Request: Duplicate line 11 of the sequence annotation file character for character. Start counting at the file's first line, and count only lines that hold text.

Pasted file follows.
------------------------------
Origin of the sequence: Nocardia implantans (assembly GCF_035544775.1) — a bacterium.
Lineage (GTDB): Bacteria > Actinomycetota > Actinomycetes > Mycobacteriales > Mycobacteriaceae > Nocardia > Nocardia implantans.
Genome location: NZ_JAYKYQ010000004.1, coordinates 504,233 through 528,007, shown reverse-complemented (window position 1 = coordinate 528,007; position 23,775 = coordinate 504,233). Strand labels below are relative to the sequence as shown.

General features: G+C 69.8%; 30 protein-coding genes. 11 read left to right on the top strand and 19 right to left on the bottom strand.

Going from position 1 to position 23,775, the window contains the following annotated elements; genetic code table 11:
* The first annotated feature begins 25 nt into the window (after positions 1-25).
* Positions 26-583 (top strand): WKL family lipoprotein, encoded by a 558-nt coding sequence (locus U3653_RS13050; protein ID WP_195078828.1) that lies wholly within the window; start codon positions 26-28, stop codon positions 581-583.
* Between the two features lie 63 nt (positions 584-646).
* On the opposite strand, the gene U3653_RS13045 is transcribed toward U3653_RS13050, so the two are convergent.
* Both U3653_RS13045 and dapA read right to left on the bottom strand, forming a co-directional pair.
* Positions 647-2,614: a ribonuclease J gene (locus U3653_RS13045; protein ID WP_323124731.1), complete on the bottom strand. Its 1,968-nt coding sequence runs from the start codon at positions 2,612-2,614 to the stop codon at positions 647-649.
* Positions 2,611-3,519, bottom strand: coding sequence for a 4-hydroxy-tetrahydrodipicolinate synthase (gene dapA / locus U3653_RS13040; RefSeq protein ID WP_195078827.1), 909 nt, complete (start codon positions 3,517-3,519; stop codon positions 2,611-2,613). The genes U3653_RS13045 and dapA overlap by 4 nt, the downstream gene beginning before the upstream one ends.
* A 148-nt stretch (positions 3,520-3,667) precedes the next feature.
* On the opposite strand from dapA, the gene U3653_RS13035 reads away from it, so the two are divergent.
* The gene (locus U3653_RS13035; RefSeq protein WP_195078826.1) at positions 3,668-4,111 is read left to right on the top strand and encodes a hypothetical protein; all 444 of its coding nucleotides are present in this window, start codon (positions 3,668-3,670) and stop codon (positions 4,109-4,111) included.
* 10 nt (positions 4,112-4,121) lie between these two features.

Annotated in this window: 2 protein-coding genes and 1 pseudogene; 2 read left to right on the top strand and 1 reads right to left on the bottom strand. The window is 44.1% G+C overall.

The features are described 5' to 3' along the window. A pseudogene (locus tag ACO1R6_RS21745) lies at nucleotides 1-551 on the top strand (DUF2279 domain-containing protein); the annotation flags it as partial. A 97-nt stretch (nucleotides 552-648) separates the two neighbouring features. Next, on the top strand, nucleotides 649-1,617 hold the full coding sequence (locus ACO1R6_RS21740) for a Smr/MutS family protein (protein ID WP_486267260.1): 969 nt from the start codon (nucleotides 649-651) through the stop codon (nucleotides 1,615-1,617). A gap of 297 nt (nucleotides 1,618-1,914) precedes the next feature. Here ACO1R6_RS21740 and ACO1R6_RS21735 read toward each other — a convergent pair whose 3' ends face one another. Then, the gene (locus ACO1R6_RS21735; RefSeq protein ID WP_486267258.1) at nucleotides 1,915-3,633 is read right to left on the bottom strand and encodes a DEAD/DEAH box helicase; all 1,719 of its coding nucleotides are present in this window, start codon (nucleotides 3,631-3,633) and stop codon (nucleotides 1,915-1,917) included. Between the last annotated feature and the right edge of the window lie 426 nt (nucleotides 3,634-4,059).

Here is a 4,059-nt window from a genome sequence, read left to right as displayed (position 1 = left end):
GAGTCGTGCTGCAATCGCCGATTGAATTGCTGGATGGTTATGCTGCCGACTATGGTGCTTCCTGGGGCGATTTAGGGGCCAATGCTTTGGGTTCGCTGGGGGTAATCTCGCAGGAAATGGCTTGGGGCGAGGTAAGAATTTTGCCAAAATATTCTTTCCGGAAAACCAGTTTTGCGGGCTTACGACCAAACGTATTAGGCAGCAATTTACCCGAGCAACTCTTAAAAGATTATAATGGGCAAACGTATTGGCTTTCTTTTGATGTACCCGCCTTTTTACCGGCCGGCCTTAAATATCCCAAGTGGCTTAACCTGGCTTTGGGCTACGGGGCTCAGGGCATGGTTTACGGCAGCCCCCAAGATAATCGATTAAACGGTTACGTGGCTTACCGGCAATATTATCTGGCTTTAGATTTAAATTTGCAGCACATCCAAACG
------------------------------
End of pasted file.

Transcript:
* Positions 647-2,614: a ribonuclease J gene (locus U3653_RS13045; protein ID WP_323124731.1), complete on the bottom strand. Its 1,968-nt coding sequence runs from the start codon at positions 2,612-2,614 to the stop codon at positions 647-649.